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Urbano Spider plant Bonnie

Spider plant Bonnie

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Budsnblush Spider plant “Lemon” / Air Purifying Plants

Spider plant Lemon

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Peppyflora Chlorophytum Ocean 

Ocean Spider Plant

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Rootstock Nursery Spider Plant (Chlorophytum comosum)

Spider plant Chlorophytum Comosum

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 Exotic Flora Variegated Spider Lily

 Exotic Flora Variegated


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Spider Plant Moss Ball – Kokedama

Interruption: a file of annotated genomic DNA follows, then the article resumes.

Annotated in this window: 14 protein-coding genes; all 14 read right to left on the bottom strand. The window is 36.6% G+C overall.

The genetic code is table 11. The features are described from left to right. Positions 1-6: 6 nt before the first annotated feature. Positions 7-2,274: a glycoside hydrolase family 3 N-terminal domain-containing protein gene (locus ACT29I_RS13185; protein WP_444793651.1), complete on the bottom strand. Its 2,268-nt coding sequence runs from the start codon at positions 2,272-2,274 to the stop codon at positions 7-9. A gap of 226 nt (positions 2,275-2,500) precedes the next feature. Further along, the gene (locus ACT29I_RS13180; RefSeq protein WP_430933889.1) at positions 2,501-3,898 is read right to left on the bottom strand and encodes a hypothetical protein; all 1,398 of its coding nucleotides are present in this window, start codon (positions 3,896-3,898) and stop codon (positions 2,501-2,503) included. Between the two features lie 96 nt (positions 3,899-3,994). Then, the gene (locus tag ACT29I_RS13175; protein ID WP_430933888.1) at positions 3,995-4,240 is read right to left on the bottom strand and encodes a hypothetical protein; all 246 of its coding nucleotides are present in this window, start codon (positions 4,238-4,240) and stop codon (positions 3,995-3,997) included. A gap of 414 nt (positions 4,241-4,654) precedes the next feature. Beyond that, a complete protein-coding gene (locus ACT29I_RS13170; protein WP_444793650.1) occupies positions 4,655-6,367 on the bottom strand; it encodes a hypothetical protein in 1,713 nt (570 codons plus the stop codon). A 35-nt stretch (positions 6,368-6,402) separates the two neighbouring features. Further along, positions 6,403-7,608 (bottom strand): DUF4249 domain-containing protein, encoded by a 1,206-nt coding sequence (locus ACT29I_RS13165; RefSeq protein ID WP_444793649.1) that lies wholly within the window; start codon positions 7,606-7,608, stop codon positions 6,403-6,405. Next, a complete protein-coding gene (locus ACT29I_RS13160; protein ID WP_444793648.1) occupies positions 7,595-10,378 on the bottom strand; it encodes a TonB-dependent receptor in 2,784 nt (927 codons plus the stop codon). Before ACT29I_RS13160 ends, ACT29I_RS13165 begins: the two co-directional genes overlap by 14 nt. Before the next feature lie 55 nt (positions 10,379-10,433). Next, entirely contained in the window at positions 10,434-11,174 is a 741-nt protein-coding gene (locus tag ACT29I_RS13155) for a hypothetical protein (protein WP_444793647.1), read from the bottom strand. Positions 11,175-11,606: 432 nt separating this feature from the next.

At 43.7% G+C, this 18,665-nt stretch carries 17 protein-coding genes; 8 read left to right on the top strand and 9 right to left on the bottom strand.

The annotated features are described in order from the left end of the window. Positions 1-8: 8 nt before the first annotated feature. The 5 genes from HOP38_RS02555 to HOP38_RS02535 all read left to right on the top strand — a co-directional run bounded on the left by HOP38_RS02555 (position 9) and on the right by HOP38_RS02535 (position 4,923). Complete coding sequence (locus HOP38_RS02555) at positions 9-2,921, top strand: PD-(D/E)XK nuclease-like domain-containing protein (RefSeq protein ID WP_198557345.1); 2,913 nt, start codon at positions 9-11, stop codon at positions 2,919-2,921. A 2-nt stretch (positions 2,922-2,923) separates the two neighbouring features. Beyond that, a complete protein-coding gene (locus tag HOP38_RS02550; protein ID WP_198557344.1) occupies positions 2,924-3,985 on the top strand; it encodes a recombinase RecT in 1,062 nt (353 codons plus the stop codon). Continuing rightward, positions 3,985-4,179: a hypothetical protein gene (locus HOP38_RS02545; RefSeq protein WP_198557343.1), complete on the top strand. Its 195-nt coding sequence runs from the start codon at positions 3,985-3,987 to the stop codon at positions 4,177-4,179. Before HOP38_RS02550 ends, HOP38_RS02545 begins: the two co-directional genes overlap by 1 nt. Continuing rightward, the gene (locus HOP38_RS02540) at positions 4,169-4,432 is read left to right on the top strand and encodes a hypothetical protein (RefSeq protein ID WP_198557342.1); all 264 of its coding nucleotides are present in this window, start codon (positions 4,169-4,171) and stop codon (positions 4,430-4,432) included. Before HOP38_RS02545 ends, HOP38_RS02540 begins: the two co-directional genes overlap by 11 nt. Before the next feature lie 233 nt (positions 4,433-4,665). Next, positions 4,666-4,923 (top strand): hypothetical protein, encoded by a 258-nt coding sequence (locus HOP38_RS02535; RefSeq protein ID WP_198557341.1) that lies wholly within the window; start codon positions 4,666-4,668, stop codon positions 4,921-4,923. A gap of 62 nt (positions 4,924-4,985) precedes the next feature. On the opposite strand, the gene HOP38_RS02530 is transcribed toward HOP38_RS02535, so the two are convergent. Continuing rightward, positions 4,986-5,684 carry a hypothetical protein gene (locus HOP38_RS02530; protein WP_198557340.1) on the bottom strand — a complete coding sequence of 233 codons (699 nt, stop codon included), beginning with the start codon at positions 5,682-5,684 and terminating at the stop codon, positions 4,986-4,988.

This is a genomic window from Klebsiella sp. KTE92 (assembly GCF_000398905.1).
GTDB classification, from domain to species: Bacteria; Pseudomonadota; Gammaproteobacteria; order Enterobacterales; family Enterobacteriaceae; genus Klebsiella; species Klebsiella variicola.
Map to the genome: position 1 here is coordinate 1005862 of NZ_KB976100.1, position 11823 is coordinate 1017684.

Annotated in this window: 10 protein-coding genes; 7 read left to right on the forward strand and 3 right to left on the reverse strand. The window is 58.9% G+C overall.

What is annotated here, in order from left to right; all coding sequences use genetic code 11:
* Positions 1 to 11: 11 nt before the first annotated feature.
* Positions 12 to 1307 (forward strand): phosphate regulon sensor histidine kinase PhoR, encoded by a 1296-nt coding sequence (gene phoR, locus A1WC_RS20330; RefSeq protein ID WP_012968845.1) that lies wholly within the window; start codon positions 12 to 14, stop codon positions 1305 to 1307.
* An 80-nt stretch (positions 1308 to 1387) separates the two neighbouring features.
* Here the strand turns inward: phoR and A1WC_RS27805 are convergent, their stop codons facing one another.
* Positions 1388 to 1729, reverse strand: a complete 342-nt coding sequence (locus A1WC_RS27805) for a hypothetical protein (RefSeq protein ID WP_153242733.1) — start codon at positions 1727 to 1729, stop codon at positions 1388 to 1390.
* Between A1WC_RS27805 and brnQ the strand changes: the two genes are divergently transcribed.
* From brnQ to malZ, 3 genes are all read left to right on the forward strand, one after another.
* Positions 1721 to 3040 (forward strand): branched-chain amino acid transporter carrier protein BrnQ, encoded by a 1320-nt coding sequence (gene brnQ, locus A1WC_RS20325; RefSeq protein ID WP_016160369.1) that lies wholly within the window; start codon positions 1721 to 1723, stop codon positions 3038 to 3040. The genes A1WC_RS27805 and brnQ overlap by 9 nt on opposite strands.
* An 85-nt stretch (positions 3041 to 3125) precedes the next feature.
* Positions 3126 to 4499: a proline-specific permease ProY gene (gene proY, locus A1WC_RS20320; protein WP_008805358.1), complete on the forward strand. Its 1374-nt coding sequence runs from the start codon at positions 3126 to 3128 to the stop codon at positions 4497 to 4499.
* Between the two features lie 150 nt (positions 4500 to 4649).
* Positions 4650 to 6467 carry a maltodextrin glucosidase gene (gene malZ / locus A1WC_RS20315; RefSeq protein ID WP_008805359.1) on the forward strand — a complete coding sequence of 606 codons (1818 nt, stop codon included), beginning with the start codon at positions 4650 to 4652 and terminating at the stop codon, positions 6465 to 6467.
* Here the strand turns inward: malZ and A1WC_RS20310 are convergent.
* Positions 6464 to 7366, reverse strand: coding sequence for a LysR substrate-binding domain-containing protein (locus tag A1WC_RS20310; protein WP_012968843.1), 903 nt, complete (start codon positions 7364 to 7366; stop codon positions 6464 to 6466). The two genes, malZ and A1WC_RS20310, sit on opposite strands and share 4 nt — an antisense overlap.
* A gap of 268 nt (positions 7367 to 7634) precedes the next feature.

Spider Plant in moss ball

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Nursery Nisarga Golden Pandanus 

Golden spider plant

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Floweraura Soulful Spider Plant

Soulful Spider Plant

B U Y  H E R E


Spider Plant indoor decor ideas (Image gallery)




Do spider plants purify the air?

Yes, spider plants are known for their ability to purify the air by removing harmful pollutants such as formaldehyde and benzene. They are also effective at removing carbon monoxide and nitrogen dioxide. Their air-purifying abilities make them a popular choice for indoor spaces such as homes and offices.


How to grow a spider plant from seed?

Spider plants can be propagated from seeds, but it is not a common method. To grow a spider plant from seeds, plant the seeds in a well-draining potting mix, keep the soil moist, and place the pot in a warm, bright location. Germination can take up to two weeks, and once the plant is established, it can be treated like a mature spider plant.